The show is about two brothers who hunt demons/ghosts/monsters. Basically it all started when the youngest brother, Sam, was a baby. His mother was killed by a demon and his father became obsessed with hunting down anything evil and supernatural he could and killing it. He brought his sons along and trained them to hunt demons as well. Sam left the family and became estranged when he went to Stanford to become a tax lawyer (thrills~). One day, out of the blue, Dean (his older brother) shows up at the apartment Sam shares with his girlfriend (who knows nothing of hunting) and tells him he needs his help, their father is missing while going hunting (what they call going to track down ghosts and such). He reluctantly agrees to help, and the duo defeats a ghost, but their father has already left the down. He claims to be on the track of the demon who killed their mother, but he wants Sam and Dean to hunt down anything evil and supernatural on their own. Sam returns home angrily, refusing to take part, but finds his girlfriend killed the exact same way as his mother.
The series has a different overarching theme for each season, Season 1 is based around the hunt for their father and the yellow-eyed demon who killed their mother. Season 2 also deals with the yellow eyed demon, but it is more of a setup for Season 3 & 4.
It gets high marks in the plot department because each episode is like watching a short horror movie. They are not outright terrifying, in my opinion they start off scary and by the end aren’t as creepy. The ghosts pop up out of nowhere, but they aren’t made to look too over the top horrible. Some of the ghosts are creative killers, but it isn’t overly graphic. It’s creepy or scary without being so over the top as to lose casual thriller movie viewers.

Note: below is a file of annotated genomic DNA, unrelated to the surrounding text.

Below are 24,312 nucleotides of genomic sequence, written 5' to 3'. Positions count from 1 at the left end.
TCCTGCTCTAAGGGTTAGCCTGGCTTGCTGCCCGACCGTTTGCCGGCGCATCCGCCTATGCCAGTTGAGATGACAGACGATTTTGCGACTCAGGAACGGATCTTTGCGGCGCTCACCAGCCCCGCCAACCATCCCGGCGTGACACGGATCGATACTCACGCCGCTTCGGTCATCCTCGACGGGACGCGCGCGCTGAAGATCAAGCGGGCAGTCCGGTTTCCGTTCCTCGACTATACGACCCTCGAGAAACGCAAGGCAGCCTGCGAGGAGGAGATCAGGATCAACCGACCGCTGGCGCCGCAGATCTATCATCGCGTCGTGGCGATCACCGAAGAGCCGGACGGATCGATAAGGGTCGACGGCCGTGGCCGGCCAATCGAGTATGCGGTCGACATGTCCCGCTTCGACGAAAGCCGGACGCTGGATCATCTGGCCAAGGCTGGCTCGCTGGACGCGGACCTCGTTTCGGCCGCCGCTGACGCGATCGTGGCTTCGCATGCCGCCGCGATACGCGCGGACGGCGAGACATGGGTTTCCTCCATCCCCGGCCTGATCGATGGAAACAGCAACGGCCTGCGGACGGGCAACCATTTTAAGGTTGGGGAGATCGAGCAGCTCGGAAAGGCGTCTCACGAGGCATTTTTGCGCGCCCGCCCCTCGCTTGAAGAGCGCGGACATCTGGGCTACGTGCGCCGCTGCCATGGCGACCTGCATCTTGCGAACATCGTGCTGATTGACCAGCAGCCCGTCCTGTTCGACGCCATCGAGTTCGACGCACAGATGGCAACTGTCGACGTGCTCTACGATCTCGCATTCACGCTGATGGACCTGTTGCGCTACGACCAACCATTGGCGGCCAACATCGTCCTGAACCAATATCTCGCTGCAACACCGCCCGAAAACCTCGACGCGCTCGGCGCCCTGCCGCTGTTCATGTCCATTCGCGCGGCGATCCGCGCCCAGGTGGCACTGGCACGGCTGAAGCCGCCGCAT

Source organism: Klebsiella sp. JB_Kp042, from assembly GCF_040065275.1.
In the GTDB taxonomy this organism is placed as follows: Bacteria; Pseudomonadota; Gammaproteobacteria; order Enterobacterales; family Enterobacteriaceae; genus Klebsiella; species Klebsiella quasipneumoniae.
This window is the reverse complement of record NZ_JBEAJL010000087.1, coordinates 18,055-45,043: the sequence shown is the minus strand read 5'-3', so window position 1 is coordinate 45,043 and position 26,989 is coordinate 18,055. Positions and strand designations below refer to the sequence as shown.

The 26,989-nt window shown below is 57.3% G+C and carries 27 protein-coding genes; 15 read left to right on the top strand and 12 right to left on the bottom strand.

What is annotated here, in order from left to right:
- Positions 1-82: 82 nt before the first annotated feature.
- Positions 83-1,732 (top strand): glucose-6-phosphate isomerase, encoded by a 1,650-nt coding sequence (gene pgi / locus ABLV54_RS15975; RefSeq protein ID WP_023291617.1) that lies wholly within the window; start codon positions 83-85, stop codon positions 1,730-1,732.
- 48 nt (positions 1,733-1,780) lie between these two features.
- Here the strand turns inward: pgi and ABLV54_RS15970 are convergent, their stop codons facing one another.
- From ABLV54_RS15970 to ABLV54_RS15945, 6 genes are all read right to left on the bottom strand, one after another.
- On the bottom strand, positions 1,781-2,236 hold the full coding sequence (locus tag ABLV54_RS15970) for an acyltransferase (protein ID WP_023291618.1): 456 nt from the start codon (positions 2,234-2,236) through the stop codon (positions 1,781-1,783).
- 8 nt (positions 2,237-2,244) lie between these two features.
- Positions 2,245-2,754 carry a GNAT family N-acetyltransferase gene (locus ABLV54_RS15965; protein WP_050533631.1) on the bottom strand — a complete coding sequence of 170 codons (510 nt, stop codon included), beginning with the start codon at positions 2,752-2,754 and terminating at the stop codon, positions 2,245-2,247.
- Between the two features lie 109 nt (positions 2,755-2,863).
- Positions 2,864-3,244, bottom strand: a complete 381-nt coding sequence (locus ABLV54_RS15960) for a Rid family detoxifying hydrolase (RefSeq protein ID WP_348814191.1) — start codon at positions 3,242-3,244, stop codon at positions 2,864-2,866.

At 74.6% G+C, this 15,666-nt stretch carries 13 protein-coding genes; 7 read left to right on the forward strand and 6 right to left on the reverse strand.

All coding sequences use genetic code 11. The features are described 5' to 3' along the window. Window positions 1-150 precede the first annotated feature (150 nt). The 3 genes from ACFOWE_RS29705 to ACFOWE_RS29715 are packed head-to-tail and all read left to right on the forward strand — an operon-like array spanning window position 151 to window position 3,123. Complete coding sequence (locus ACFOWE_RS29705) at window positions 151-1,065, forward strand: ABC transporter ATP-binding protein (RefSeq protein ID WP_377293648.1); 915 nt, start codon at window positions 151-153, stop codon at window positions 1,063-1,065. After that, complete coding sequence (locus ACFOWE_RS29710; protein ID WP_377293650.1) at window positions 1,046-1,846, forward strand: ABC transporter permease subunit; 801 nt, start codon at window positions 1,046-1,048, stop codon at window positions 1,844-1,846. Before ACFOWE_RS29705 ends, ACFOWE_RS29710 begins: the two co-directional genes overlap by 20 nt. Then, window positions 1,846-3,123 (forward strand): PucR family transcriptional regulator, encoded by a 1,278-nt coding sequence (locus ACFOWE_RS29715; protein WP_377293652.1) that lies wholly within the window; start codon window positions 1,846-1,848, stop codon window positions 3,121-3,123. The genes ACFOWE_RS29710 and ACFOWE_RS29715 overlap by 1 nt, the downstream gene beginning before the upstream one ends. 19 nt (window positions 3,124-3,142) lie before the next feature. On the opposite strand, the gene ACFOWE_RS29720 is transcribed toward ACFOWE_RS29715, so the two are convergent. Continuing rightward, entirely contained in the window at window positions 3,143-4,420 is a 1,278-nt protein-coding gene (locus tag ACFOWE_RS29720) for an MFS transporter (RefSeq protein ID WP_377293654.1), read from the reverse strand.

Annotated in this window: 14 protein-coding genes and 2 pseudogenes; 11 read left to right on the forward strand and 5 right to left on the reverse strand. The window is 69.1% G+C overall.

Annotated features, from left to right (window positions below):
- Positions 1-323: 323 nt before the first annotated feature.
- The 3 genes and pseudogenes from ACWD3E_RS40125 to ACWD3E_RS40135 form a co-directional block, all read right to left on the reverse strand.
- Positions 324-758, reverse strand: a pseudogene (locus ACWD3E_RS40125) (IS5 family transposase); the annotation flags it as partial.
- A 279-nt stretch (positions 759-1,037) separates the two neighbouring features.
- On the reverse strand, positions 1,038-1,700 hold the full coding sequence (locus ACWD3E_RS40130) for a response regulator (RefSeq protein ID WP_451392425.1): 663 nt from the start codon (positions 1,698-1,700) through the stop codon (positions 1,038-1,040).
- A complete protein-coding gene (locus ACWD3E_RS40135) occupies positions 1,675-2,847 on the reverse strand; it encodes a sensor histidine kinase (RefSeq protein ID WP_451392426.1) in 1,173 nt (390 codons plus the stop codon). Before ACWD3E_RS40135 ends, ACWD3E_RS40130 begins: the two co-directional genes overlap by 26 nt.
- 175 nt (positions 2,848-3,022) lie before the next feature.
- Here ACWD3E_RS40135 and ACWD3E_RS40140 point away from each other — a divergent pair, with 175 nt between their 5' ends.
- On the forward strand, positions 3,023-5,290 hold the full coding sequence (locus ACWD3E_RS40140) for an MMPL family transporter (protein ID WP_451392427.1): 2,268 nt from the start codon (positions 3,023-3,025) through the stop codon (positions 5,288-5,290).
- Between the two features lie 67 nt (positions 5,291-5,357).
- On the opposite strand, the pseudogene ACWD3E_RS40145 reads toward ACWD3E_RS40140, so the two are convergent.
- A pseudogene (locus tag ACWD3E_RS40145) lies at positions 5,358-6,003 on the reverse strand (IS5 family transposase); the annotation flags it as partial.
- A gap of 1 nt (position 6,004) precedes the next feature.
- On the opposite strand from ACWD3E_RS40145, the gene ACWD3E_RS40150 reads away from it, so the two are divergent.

Season 1 is a little rough on the part of Sam, in my opinion. Jared Padalecki (Sam Winchester) is a good actor, it’s just his character is kind of overly moody and is definitely supposed to be the brooding moody one. Around season 2 he starts to turn it around and by season 3 & 4 he’s a lot tougher and more fun overall. Jensen Ackles (Dean Winchester) is absolutely hilarious. He is supposed to be the “good” brother, the one who stuck by their dad and actually came to love hunting demons. He’s the toughie, guns, beer, and porn, though none of them are overdone (Don’t worry, it’s a clean show). I watch the show mostly to see him, though the relationship between the two “brothers” is brilliant. As the show progresses they get a bit more snippy, which I really enjoy. The two leads are also supposed to be pranksters and best friends on set, which I think shows in their characters, there is a genuine bromance ^^
I don’t like judging the directing of a TV show because most of the time there are multiple directors. I will address the overall filming style though. It’s pretty consistent, but in Seasons 1 and 2 the colors are washed out a lot more. It is almost like a thin layer of black and white was placed on top of things. The guys are vampire-pale and the blacks pop a lot more. Seasons 3 & 4 have more color, and Season 2 makes the swing from the overly light format to more “normal” filming colors.
I’m not a huge fan of scary stuff, but I really like this show. Most of the time I look at the ghosts through my fingers, not gonna lie, I’m 20 and I still do that, but I really like the show. It’s heading into it’s 7th season, and I look forward to seeing how the rest of season 4 through season 6 develop!
Here is a clip from the show (a behind the scenes) and a trailer for season 1! I highly recommend watching the first three episodes to get a feel for it and see what you think!
Season 1 Trailer
Funny clip (Dean Winchester/ Jensen Ackles)